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Originally Posted by Greg McKaskle View Post
While most everything works better in theory than in practice, I do think it is a good idea to have some abstractions that allow the platform to be more modular.
I'm not worried about modularity one way or the other. Modular design is a fine thing when you're building a system that might have a number of different options. However, its relevance to a one-of-a-kind FRC robot with a predefined control system is unclear to me.

Quote:
I'm not going to pretend that you can accurately model or simulate the entire environment on a PC, but in a number of cases, maybe vision comes to mind, the PC is an excellent proving ground for testing out processing approaches.
Forgive me for being blunt, Greg, but do you have any experience with programming FRC robots? "Testing out processing approaches" seems rather an odd priority when the task involves something as straightforward as reading joysticks and driving motors.

Or maybe seemingly things like speedometers and PID control processing are going to end up being significant issues on the cRIO, and I'm going to find myself spending a lot of time with the team's software group working on "processing approaches" and trying to work around the pitfalls when the LabView for FRC package and FRC toolkit tutorials are released.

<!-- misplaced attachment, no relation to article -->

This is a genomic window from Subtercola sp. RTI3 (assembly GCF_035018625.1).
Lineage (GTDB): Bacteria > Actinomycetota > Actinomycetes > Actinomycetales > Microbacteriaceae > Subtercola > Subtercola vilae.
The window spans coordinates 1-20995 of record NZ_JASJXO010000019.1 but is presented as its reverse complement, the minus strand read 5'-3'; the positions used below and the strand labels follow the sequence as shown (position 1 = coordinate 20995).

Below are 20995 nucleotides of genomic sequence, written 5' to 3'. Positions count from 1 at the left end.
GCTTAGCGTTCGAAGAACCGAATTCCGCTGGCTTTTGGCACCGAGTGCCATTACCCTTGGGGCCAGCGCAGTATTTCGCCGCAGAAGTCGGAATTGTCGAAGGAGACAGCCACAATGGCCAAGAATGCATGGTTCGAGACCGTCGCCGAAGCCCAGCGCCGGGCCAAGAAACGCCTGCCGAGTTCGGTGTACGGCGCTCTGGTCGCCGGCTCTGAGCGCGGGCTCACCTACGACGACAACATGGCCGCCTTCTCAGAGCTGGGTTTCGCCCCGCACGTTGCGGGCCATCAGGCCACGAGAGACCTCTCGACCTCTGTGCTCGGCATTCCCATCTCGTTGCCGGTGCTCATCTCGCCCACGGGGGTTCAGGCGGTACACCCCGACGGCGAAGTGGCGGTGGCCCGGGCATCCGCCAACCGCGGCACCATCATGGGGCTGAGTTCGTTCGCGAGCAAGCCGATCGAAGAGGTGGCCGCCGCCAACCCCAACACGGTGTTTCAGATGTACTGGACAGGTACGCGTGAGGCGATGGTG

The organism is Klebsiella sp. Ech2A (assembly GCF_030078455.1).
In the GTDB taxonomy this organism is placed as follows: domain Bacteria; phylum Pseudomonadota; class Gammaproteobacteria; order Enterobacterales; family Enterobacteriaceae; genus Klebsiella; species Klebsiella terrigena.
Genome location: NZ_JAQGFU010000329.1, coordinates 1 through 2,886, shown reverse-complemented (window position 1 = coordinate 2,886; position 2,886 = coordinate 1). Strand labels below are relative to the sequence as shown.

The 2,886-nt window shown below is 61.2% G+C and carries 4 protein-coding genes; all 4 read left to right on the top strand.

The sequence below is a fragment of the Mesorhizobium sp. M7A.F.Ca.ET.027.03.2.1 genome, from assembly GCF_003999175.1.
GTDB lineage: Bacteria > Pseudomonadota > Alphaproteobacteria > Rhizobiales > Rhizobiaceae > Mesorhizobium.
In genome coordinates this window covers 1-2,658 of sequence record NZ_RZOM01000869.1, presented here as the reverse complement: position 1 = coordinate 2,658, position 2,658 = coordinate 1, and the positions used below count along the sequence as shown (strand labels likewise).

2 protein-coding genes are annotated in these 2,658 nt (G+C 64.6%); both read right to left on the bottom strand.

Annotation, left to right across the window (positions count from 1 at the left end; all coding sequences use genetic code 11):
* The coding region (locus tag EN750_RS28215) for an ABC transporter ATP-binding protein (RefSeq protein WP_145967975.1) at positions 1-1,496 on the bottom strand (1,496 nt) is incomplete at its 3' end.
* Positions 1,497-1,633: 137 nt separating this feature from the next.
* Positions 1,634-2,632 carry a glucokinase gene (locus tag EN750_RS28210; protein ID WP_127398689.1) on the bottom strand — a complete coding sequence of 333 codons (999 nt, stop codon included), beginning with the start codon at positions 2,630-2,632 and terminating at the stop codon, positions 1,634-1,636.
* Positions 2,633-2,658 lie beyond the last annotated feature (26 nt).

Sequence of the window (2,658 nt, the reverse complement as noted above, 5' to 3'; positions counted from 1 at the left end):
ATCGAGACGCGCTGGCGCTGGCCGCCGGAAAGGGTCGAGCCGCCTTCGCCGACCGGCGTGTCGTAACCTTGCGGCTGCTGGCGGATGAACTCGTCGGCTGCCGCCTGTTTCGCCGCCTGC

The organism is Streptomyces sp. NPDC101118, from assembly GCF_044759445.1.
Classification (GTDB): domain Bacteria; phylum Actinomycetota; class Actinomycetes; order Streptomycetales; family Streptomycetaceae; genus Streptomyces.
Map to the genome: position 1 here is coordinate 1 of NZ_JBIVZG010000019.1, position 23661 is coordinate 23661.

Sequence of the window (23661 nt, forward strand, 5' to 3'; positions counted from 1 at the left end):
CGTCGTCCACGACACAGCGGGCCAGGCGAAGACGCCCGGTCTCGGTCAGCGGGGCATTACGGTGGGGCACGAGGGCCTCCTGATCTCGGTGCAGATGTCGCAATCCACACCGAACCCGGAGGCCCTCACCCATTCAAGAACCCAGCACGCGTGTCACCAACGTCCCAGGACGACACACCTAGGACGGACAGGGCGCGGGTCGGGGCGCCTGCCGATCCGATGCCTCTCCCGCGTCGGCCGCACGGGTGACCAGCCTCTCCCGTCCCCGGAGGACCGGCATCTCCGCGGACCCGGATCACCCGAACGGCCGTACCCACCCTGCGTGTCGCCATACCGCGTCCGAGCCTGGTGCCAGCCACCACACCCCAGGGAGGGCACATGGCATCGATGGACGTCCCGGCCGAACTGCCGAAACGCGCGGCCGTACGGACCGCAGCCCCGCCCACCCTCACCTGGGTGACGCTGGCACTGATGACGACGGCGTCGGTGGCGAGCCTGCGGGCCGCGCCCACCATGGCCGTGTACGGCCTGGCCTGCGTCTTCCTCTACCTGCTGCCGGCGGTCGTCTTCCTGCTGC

It's possible that I'm missing something fundamental about what you're describing. It's certain that I don't understand what "BLAQmx" meant when he said LabView isn't a programming language, especially after he then pointed to examples and described them as "programming in LabView". So the problem I'm having might be due to something as trivial as a simple mismatch in terminology, in which case my whole fogginess can evaporate as soon as I get that straightened out. Or it might be due to something much more profound, in which case I would expect to eventually reach a higher state of enlightenment. One would hope that the likelihood of the alternative (that I never do understand what you're talking about) is vanishingly small.
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Unread 09-09-2008, 09:11 AM
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Re: A few Labview questions

No need to ask for forgiveness, blunt is fine. An important part of Klingon culture, isn't it.

I graduated before FRC existed, and have not been a mentor, not yet anyway. My involvement with building robots has been on the demo units to demonstrate how the cRIO, I/O modules, and 802.11 can be used to build a robot. Over the past year, that adds up to three robots. I was primarily involved in the SW end. As is typical, that means that a week or two before show time, the HW is starting to get stable and you learn that plenty of design assumptions are out the window. The SW must adapt to the actual HW and sensor conditions, and modular design is one of the best tools to adapting to changing circumstances, IMO. By the way, I'm in no way trying to take credit for single-handedly building three robots, this would definitely not have happened without a seasoned FRC mentor, Joe Hershberger, and a number of other enthusiastic engineers.